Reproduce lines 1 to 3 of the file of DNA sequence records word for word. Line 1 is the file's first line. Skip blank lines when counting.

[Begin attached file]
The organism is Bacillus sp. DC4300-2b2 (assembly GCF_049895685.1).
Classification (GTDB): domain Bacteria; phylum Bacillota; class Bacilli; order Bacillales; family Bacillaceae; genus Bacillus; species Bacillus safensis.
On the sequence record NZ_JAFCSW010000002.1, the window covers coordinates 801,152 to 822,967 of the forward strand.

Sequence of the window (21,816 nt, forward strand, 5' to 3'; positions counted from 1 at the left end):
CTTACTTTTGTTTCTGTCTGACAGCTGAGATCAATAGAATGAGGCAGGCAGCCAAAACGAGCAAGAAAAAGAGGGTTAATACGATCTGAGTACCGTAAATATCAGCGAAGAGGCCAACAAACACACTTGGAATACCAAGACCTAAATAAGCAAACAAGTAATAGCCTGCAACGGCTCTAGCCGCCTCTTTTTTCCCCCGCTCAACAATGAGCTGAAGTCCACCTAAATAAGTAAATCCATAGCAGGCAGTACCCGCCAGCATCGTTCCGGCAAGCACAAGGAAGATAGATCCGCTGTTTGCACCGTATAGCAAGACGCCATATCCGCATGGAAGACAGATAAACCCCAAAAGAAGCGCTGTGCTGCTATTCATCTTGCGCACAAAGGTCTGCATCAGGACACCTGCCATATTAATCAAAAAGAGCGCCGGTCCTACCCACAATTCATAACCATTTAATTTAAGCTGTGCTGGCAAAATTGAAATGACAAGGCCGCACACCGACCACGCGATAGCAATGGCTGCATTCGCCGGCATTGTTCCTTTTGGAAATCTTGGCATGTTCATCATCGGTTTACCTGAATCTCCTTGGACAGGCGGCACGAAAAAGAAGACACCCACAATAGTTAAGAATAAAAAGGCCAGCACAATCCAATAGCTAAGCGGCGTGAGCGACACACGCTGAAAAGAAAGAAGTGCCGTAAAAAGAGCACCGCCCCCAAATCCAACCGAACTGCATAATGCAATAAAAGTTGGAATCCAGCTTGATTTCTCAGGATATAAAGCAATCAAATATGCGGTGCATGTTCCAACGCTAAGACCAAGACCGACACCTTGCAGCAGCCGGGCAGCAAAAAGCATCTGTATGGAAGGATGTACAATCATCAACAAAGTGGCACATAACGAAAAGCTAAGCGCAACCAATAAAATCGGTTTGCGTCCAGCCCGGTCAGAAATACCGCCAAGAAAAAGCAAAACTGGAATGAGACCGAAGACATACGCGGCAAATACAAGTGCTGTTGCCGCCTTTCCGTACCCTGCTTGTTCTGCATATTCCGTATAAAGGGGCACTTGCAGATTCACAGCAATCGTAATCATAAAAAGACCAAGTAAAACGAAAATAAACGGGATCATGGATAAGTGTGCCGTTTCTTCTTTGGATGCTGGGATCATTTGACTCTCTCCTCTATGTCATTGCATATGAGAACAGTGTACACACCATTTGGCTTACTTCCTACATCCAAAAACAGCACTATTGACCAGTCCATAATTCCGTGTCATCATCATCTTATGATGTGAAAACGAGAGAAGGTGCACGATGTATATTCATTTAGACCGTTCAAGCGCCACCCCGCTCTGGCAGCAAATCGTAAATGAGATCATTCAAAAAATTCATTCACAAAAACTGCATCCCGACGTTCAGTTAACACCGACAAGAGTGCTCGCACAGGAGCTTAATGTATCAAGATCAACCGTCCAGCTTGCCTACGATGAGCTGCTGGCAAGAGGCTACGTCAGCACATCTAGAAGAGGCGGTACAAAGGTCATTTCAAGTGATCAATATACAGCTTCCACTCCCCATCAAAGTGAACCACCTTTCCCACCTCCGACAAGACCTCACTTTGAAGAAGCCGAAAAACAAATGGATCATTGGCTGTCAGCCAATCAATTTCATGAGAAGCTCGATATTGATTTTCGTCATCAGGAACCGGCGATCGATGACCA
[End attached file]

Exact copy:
The organism is Bacillus sp. DC4300-2b2 (assembly GCF_049895685.1).
Classification (GTDB): domain Bacteria; phylum Bacillota; class Bacilli; order Bacillales; family Bacillaceae; genus Bacillus; species Bacillus safensis.
On the sequence record NZ_JAFCSW010000002.1, the window covers coordinates 801,152 to 822,967 of the forward strand.